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Validity and reliability of a questionnaire for measuring child oral-health-related quality of life.

Journal of dental research

Dental Caries, Adolescent, Analysis of Variance, Attitude to Health, Child, Child Behavior, Cleft Lip, physiopathology, psychology, Cleft Palate, Discriminant Analysis, Emotions, Health Status, Humans, Malocclusion, Oral Health, Quality of Life, Questionnaires, Reproducibility of Results, Social Behavior, Statistics, Nonparametric

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      Abstract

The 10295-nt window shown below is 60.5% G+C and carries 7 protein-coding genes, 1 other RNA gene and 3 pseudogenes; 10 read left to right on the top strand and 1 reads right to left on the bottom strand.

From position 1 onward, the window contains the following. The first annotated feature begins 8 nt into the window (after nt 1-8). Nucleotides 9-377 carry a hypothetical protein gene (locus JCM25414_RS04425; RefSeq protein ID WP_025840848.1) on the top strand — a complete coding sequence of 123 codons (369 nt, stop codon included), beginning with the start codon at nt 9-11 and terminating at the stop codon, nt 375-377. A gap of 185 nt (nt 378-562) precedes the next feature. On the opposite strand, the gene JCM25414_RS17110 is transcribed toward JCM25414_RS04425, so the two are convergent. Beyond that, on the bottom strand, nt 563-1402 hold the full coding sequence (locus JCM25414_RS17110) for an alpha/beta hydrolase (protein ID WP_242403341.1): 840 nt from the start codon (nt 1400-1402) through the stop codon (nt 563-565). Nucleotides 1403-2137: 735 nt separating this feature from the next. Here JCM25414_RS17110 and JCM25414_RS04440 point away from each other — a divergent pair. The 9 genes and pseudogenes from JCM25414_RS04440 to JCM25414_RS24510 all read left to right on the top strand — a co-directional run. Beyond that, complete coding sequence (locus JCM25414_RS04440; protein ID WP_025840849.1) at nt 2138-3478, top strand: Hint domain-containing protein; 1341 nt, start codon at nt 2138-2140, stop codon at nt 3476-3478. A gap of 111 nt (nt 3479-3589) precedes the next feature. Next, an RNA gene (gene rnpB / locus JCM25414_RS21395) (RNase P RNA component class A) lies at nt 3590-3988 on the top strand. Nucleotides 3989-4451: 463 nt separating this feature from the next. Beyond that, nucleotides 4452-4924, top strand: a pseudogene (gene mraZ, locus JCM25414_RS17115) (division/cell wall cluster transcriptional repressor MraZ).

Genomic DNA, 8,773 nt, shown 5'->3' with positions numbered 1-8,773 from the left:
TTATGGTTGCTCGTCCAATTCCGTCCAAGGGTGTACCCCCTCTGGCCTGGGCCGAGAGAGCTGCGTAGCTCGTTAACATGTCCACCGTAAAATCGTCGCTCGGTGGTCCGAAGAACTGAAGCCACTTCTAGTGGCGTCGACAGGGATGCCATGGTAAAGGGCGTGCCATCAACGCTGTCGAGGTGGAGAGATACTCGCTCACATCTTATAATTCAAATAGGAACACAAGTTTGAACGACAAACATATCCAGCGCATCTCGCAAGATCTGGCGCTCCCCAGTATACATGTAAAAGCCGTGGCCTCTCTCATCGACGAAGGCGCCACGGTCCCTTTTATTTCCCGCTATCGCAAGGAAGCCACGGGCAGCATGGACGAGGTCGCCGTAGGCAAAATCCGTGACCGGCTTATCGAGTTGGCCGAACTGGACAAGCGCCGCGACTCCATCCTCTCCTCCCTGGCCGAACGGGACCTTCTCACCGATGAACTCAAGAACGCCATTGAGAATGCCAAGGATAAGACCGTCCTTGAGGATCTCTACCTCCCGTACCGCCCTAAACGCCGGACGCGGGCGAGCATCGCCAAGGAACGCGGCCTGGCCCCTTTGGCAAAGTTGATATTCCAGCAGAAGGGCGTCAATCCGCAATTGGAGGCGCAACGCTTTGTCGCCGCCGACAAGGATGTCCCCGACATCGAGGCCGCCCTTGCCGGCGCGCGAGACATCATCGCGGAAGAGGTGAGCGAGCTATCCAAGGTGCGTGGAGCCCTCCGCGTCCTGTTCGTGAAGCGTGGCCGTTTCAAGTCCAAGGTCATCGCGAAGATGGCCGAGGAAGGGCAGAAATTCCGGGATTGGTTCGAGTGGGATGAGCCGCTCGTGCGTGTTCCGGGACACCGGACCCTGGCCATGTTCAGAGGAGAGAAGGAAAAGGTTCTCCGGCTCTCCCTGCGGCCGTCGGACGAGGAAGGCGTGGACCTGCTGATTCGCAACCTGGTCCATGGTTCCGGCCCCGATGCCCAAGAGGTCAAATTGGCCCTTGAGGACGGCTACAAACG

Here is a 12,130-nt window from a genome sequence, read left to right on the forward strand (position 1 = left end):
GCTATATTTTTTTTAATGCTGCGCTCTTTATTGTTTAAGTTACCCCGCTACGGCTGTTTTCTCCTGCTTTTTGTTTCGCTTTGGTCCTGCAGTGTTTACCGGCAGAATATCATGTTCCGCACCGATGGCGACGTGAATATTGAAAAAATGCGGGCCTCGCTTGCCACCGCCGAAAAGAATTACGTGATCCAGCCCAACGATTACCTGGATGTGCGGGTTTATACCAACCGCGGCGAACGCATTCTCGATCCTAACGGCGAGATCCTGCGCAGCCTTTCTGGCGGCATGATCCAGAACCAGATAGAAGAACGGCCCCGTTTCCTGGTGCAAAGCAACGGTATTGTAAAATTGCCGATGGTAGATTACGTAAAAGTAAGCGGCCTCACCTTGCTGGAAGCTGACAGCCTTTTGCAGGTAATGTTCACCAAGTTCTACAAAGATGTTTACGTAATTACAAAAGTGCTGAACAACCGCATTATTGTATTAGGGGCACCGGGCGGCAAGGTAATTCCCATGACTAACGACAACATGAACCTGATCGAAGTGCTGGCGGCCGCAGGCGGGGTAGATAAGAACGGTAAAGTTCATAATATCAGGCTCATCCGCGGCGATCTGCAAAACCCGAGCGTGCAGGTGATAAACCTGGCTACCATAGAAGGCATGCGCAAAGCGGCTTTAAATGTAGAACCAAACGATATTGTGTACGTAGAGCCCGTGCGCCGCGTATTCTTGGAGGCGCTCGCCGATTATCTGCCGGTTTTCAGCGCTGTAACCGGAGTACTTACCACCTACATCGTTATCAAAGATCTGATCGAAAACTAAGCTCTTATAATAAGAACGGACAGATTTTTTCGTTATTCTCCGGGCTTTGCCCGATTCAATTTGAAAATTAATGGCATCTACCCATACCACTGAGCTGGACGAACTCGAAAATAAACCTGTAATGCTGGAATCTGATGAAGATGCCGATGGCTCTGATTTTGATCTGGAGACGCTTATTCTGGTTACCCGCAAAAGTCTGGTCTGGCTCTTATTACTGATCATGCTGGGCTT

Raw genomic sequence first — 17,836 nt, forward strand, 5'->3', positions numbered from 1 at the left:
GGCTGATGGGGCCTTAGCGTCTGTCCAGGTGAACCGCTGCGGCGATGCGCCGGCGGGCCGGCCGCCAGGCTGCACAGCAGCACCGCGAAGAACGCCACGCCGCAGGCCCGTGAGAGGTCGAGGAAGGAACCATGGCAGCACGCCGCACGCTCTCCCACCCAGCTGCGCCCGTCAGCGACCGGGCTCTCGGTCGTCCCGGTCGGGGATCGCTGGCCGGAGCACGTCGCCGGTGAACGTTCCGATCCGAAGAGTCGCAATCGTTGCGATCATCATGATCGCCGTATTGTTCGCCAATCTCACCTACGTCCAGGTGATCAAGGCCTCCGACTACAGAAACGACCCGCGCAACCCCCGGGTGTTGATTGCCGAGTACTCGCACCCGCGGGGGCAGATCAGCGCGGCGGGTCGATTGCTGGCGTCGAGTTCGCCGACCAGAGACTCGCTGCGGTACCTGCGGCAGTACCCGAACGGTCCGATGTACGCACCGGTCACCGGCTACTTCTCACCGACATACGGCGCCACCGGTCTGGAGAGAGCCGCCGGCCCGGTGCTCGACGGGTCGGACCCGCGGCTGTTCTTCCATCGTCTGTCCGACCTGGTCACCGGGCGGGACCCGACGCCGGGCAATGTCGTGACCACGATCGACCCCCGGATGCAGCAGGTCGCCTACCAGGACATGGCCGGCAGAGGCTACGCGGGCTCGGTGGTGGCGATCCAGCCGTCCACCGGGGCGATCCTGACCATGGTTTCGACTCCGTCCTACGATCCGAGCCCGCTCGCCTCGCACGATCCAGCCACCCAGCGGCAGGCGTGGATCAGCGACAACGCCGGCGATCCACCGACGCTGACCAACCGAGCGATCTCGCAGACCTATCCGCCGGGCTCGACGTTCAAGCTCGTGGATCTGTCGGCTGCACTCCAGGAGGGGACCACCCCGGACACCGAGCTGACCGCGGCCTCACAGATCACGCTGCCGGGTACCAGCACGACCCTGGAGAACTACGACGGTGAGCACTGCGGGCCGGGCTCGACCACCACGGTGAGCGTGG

Oral-health-related quality of life measures that exist are designed for adults. This study aimed to develop and evaluate the CPQ(11-14), a self-report measure of the impact of oral and oro-facial conditions on 11- to 14-year-old children. An item pool was generated with the use of a literature review and interviews with health professionals, parents, and child patients. The 36 items rated the most frequent and bothersome by 83 children were selected for the CPQ(11-14). Validity testing involved a new sample of 123 children. Test-retest reliability was assessed in a subgroup of these children (n = 65). Mean CPQ(11-14) scores were highest for oro-facial (31.4), lower for orthodontic (24.3), and lowest for pedodontic (23.3) patients. There were significant associations between the CPQ(11-14) score and global ratings of oral health (p < 0.05) and overall well-being (p < 0.01). The Cronbach's alpha and intraclass correlation coefficient for the CPQ(11-14) were 0.91 and 0.90, respectively. These results suggest that the CPQ(11-14) is valid and reliable.

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